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From Jason Davies <>
Subject Re: Baking Cookie-Based Authentication into CouchDB
Date Wed, 27 May 2009 13:04:20 GMT
Hi Adam,

Thanks for that!

1) You're right, _design/_auth isn't protected against unauthorised  
reads at the moment.  The "users" view would also need to be  
restricted, I guess restricting reads of _design/_auth to the "_admin"  
role or similar will have the side effect of also restricting access  
to any views it contains.  Is there anything else I need to do here?   
Once we have reader lists, perhaps we could do away with having a  
special auth design doc and allow the name "_auth" to be configured in  

2) Ah yes, I forgot to mention that part!  For simplicity roles are  
indeed also assigned from the same "users" view i.e. it should return  
{password_sha: ..., salt: ..., roles: [...]}.  It would be simple to  
use a separate "roles" view and I can see that having a separate view  
would probably be better in terms of separating concerns.

In the future I think it might be worth going a step further and  
making the authorisation part completely pluggable, so that  
"authorization_handler" can be specified in local.ini to specify a  
function that takes a username and returns a list of roles so that  
e.g. an LDAP handler could be used without needing to touch the cookie  
or any other authentication handlers.

Jason Davies

On 27 May 2009, at 13:29, Adam Kocoloski wrote:

> Hi Jason, I've been following these updates with interest.  Nice  
> work!  A few quick questions:
> 1) Is the _design/_auth document protected against unauthorized  
> reads?  I didn't see anything to that effect.
> 2) You didn't mention anything about authorization (e.g. the roles  
> list) in your blog post, but it looks like the code is still  
> assigning user roles based on the output of the users view.  What  
> are your thoughts on this?  Some people might say that it would be  
> better to assign the roles in a separate document or view.
> In a future optimization we might want to model this authentication  
> handler as a process so that it doesn't have to open the userdb and  
> _auth doc on every request.  Cheers,
> Adam
> On May 27, 2009, at 7:05 AM, Jason Davies wrote:
>> Hi again,
>> On 4 May 2009, at 23:31, Jason Davies wrote:
>>> On 29 Apr 2009, at 17:29, Jason Davies wrote:
>>>> I'm in the finishing stages of writing a cookie-based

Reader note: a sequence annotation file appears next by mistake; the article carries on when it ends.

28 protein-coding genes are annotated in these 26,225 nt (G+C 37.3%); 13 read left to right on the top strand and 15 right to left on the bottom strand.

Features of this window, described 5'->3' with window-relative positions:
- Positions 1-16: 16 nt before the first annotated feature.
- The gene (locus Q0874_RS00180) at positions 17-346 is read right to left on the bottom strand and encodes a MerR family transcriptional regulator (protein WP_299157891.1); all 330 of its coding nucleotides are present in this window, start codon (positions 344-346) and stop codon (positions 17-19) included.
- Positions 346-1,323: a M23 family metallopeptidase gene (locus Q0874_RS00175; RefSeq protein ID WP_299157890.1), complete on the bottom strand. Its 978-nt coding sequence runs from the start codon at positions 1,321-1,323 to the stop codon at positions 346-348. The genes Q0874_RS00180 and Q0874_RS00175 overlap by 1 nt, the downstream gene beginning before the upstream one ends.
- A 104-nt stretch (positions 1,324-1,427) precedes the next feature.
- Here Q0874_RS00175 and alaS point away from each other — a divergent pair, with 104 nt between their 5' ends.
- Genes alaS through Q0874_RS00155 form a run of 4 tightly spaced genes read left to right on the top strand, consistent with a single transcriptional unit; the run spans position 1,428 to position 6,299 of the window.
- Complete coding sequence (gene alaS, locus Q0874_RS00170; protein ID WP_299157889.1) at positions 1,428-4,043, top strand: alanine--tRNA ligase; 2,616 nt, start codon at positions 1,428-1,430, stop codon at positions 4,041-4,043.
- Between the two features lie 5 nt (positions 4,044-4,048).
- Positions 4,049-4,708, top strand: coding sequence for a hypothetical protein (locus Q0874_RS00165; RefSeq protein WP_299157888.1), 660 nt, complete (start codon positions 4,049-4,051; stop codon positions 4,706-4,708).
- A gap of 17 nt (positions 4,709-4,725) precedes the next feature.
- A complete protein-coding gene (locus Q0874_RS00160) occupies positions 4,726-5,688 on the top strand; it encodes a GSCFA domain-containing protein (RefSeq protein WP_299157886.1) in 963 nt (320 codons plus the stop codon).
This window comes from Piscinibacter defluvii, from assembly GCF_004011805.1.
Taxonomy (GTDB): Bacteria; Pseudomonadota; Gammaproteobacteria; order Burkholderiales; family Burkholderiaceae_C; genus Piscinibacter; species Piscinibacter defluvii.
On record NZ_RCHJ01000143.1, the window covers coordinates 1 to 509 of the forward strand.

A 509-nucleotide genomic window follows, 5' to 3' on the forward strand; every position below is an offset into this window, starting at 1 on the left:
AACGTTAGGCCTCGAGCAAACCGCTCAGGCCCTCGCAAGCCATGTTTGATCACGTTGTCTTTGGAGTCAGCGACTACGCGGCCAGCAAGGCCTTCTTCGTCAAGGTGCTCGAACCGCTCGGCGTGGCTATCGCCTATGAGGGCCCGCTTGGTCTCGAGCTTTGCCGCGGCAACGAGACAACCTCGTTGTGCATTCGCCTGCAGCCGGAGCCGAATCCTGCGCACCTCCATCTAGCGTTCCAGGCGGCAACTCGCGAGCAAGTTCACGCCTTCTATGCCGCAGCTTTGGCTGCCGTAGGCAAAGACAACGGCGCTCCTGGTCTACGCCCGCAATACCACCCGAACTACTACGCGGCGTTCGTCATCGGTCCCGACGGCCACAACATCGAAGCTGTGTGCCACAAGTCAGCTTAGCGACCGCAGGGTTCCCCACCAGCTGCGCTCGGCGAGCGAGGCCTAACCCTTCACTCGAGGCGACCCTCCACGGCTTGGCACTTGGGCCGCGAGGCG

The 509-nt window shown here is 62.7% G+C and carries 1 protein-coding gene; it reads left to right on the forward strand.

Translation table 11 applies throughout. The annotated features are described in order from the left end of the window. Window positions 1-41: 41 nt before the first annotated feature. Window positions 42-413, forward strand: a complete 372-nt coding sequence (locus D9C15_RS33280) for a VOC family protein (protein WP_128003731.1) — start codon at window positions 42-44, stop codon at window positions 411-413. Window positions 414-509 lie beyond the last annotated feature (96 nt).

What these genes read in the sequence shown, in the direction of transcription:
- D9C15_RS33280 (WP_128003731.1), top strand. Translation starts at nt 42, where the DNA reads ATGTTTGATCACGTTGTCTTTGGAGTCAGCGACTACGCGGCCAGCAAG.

>>>> authentication handler for CouchDB in Erlang.  This is primarily  
>>>> going to be useful for CouchApps (apps running purely in  
>>>> CouchDB), but this also touches on a generic way to authenticate  
>>>> users via a CouchDB database, which could be adopted by the  
>>>> current default HTTP Basic auth handler.
>>>> I've put the code up here:
>>> [snip]
>>>> Still to do:
>>>> - Use some kind of challenge/response mechanism for logging in  
>>>> via AJAX.  At the moment the login handler just takes a plaintext  
>>>> username/password combination sent via POST.  I was thinking of  
>>>> using SRP ( 
>>>> ), however I believe this would require state to be stored on the  
>>>> server, and maybe isn't appropriate for this.
>>> I've now implemented SRP auth and it is working merrily.  I'm in  
>>> discussions with SRP's inventor, Tom Wu, about a potentially  
>>> simpler protocol as SRP implemented in JavaScript is probably  
>>> overkill for unencrypted HTTP (it is vulnerable to MITM injection  
>>> attacks of the JavaScript code itself, whereas SRP would otherwise  
>>> protect against active attacks).  It might be worth supporting a  
>>> simpler protocol sent over SSL too e.g. plaintext credentials.
>>> Any suggestions for a more appropriate authentication protocol  
>>> would be much appreciated.
>> I've now ripped out the SRP code as it was a) too slow for modular  
>> exponentiation for n with greater than 256 bits and b) overkill due  
>> to the client code itself being sent over the wire thus losing  
>> SRP's resistance against active attacks.  A potential higher- 
>> performing replacement auth protocol is SCRAM but for now I've just  
>> implemented simple plain-text form-based auth, which works even for  
>> non-JavaScript clients.  For extra security simply add SSL.
>> I've now put the code into its own branch here:
>> A brief write-up here:

>>  along with some thoughts on SRP (which is truly awesome and I hope  
>> browsers all support TLS-SRP someday!).
>> A code review would be appreciated and then hopefully we can get  
>> this into trunk so that CouchApps can use cookie-based auth out-of- 
>> the-box.
>> Thanks,
>> --
>> Jason Davies

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